What: V is for Violet by Alison Rattle
Who: Hot Key Books
When: June 2016
How: A copy of this novel was provided by Allen and Unwin for review.
RRP: $16.99 (AUD)
Battersea, 1961. London is just beginning to enter the swinging sixties. The world is changing – but not for sixteen-year-old Violet. She was born at the exact moment Winston Churchill announced Victory in Europe – an auspicious start, but now she’s just stuck in her family’s fish and chip shop dreaming of greatness. And it doesn’t look like fame and fortune are going to come calling anytime soon. Then she meets Beau. Beau’s a rocker – a motorcycle boy who arrives in an explosion of passion and rebellion. He blows up Violet’s grey little life, and she can’t believe her luck. But things don’t go her way for long. Joseph, her long-lost brother, comes home. Then young girls start going missing, and turning up murdered. And then Violet’s best friend disappears too. Suddenly life is horrifyingly much more interesting. Violet can’t believe its coincidence that Joseph turns up just as girls start getting murdered. He’s weird, and she feels sure he’s hiding something. He’s got a secret, and Violet’s got a dreadful feeling it might be the worst kind of secret of all…
Something was simply missing for me when it comes to V is for Violet. At first, I thought it might have been the time period – I’ve read another book set around the same time, and I wasn’t the hugest fan of that one – but then I realised that the descriptions of the sixties were perhaps some of the only things I genuinely enjoyed about this book. I think, sadly, that it was actually Violet who made this book not so great for me.
I know she was probably a product of her time, but Violet’s views on things were so problematic and judgemental. Her thoughts on divorce and sex and sexuality all had me cringing whenever she mentioned these things, and it was kind of painful to read about. It seemed to me that she had led a pretty sheltered life, because she didn’t even realise that there are reasons that people need to divorce one another, despite marriage vows and whatever else. So I didn’t really enjoy that about her at all.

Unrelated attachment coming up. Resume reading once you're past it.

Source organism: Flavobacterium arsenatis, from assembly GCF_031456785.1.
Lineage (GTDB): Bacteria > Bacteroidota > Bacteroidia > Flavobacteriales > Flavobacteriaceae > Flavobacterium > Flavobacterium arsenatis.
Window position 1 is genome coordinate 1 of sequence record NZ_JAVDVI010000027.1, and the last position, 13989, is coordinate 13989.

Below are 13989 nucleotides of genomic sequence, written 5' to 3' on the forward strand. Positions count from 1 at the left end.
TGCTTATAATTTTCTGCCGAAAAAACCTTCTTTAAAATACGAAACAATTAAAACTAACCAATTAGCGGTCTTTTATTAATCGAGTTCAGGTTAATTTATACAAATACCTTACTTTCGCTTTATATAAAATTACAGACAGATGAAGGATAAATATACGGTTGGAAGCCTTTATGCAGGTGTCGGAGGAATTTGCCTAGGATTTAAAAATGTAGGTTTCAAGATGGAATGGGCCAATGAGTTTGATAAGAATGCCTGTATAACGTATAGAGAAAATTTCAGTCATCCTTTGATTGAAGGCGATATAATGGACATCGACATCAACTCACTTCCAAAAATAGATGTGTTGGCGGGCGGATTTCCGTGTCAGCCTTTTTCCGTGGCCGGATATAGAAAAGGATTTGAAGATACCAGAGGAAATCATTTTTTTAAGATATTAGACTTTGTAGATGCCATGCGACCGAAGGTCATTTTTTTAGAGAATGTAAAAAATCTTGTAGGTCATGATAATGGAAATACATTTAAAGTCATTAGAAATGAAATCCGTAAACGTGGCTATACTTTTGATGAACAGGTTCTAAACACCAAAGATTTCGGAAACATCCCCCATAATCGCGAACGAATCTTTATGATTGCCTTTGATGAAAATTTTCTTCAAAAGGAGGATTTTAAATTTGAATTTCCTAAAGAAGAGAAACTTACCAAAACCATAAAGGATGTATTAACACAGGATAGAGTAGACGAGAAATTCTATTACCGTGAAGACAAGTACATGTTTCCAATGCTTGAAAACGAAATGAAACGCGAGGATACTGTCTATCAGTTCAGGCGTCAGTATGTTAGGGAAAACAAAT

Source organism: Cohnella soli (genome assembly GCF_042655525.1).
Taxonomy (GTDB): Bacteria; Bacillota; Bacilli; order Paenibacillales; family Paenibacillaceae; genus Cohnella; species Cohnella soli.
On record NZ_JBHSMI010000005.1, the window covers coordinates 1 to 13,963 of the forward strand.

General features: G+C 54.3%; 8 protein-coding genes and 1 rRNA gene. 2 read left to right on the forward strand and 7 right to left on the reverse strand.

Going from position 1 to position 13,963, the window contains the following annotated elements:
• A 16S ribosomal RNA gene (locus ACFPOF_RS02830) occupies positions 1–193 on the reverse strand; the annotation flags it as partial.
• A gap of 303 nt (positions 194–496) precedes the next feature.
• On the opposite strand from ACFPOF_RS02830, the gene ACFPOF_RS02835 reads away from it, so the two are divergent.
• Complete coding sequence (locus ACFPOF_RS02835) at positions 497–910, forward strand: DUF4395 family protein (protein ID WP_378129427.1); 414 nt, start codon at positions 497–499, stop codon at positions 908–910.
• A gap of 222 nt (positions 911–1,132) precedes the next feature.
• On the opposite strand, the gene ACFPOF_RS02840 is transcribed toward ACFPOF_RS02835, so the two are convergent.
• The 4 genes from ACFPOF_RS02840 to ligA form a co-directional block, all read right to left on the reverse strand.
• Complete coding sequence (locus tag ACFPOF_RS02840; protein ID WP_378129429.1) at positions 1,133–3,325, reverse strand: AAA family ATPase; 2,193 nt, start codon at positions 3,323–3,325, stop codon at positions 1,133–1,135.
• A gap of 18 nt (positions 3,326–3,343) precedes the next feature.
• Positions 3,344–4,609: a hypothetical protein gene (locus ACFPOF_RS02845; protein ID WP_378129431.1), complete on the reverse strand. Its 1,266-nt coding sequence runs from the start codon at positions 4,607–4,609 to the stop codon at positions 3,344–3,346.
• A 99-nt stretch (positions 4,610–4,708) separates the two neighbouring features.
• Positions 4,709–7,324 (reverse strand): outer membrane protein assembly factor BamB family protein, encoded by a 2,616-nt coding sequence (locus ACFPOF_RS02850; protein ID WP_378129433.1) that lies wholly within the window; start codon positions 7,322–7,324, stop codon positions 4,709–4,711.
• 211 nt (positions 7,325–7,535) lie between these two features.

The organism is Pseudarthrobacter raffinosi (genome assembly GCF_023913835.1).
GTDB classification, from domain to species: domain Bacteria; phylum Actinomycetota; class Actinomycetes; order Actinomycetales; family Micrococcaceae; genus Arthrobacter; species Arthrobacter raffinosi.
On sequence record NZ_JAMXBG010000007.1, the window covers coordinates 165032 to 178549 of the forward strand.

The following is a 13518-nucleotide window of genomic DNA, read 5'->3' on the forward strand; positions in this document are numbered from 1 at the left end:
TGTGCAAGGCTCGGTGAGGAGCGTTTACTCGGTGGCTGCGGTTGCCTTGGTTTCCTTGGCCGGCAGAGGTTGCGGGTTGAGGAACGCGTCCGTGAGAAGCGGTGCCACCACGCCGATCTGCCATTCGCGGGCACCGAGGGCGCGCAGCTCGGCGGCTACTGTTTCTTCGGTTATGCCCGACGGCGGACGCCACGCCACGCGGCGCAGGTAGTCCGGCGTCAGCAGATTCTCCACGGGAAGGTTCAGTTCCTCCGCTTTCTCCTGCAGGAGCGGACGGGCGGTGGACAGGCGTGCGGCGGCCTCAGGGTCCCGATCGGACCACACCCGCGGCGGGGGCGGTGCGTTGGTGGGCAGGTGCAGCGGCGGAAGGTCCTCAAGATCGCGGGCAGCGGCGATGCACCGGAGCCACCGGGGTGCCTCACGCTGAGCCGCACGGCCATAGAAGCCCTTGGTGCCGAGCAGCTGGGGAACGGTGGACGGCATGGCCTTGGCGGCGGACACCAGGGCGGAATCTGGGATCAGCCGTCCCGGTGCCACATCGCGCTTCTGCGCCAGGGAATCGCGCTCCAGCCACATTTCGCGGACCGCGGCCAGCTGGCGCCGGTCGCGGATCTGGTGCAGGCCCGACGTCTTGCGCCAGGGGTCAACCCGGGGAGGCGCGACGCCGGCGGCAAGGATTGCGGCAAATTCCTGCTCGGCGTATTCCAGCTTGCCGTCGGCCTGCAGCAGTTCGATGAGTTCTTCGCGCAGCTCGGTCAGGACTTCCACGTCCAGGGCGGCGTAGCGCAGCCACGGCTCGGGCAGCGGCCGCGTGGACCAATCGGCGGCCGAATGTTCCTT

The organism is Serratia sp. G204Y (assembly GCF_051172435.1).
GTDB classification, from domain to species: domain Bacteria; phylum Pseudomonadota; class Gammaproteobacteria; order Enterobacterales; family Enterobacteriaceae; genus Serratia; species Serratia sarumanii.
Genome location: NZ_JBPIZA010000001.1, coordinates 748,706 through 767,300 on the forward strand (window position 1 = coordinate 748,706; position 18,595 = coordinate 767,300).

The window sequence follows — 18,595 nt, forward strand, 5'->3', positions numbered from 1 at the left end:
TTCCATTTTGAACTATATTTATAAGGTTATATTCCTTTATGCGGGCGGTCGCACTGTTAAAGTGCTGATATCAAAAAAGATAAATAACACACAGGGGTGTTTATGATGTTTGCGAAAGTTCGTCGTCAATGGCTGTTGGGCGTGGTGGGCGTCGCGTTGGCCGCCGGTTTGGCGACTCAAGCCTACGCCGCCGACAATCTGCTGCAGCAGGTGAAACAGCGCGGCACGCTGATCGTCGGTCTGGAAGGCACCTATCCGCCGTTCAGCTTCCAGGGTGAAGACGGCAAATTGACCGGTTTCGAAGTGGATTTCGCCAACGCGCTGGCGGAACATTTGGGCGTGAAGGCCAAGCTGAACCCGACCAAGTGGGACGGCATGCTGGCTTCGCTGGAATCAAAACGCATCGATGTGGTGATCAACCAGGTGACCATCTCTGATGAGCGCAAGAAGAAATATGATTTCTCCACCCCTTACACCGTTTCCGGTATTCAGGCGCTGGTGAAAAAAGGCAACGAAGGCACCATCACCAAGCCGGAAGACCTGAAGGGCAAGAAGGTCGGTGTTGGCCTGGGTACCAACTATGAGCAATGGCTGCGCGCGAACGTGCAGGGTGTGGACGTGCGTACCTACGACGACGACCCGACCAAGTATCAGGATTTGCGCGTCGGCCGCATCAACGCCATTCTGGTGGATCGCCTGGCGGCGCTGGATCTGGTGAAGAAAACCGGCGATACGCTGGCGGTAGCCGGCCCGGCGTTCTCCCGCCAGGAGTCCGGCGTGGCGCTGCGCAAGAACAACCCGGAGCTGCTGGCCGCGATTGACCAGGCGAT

Violet was also very self hating, and threw a bit of a Sandra Dee about halfway into the book. She was always going on about how boring she was, and how she looked terrible in her clothes, and no wonder boys didn’t like her. And then a biker boy comes along and she goes and buys a leather jacket and eye makeup and starts doing her hair the same as biker girls. Changing for a guy didn’t really make me warm up to her, but on the other hand at least she was willing to try and change for herself – she liked herself a lot better as a biker girl, so kudos to Violet for that, I guess.
I thought that the mystery of V is for Violet would be huge – after all, the blurb makes it out that it’s going to be a novel about Violet searching for her best friend. Which, sadly, wasn’t the case at all. Yes, her best friend goes missing, but is found dead later a few pages later. V is for Violet was less about figuring out who the murderer was, and more about Violet changing herself and making moon eyes at the biker boy.
In terms of the mystery, though, it was pretty much Violet convincing herself that her long lost brother was the culprit, and has murdered the girls in town. This was kind of cumbersome, if I’m being completely honest. It felt very cliché that it was the brooding brother who was supposed to be the killer, and to be honest I never bought into Violet’s theory. Even though she apparently was always “right” – which she really wasn’t. Like, ever.
There was a character that told Violet they were gay, and she accepted this incredibly fast. I mean, I wanted this person to be accepted (especially since I had caught onto the fact that they were gay), but it just seemed a little incongruent with Violet’s attitudes that were expressed previously. To be honest, I would have preferred to have seen so much more of this character, and their relationship with Violet after their confiding because that was the aspect of V is for Violet that I enjoyed the most. And it was only about the last three or so chapters.
Overall, I was slightly disappointed in V is for Violet. However, I did enjoy the sixties vibe, and the complete acceptance of a certain character’s sexuality.
© 2016, Chiara @ Books for a Delicate Eternity. All rights reserved.